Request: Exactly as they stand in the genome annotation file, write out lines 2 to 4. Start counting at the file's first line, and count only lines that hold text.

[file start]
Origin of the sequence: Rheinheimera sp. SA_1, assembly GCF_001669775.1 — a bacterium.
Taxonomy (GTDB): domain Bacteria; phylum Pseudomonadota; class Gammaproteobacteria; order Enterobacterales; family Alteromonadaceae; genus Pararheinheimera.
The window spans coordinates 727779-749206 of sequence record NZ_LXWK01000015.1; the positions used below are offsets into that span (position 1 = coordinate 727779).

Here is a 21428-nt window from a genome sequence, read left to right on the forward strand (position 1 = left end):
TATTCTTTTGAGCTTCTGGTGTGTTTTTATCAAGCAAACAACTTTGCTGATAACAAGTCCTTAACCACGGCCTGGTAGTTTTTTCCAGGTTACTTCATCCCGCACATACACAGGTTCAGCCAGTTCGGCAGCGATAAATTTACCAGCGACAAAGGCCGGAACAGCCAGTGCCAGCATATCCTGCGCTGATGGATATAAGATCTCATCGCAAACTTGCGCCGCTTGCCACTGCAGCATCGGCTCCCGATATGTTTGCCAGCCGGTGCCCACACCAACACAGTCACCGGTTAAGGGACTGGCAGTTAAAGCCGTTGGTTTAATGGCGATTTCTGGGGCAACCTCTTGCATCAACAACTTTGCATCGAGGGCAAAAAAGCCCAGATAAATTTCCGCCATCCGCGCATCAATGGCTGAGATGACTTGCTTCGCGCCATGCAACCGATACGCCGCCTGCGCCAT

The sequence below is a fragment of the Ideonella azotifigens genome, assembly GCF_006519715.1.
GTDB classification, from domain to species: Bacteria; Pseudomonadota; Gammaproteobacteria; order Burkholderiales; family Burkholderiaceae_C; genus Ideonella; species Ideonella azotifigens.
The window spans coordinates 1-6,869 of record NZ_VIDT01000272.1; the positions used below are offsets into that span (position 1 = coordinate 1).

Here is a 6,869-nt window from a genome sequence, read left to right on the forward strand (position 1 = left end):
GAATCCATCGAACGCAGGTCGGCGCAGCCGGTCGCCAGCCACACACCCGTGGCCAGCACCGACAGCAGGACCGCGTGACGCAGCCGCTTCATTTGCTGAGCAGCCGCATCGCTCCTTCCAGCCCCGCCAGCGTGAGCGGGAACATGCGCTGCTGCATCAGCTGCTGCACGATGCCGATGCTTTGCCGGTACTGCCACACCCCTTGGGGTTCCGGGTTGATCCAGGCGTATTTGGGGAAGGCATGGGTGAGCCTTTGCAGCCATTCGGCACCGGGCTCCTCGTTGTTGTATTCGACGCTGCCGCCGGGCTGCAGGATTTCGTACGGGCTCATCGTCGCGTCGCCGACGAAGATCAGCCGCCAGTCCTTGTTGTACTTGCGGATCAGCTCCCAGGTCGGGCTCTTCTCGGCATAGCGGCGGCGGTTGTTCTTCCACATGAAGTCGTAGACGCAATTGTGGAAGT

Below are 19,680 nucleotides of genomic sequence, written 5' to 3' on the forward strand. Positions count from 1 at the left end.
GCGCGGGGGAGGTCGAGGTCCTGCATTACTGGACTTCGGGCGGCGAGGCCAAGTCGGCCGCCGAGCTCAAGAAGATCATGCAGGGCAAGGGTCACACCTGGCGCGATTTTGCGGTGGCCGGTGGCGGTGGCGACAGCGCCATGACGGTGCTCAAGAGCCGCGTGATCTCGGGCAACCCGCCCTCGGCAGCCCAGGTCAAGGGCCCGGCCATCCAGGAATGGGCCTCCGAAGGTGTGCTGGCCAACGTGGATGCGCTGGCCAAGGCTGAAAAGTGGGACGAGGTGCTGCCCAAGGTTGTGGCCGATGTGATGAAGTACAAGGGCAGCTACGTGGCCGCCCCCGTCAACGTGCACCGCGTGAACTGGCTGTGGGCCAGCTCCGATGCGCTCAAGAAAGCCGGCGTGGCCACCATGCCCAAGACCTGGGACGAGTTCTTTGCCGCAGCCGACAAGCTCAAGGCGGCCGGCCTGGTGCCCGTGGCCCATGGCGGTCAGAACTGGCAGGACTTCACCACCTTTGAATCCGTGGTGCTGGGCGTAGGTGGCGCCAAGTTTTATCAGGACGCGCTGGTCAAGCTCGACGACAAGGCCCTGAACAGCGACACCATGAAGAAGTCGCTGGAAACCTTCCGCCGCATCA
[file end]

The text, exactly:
Taxonomy (GTDB): domain Bacteria; phylum Pseudomonadota; class Gammaproteobacteria; order Enterobacterales; family Alteromonadaceae; genus Pararheinheimera.
The window spans coordinates 727779-749206 of sequence record NZ_LXWK01000015.1; the positions used below are offsets into that span (position 1 = coordinate 727779).

Here is a 21428-nt window from a genome sequence, read left to right on the forward strand (position 1 = left end):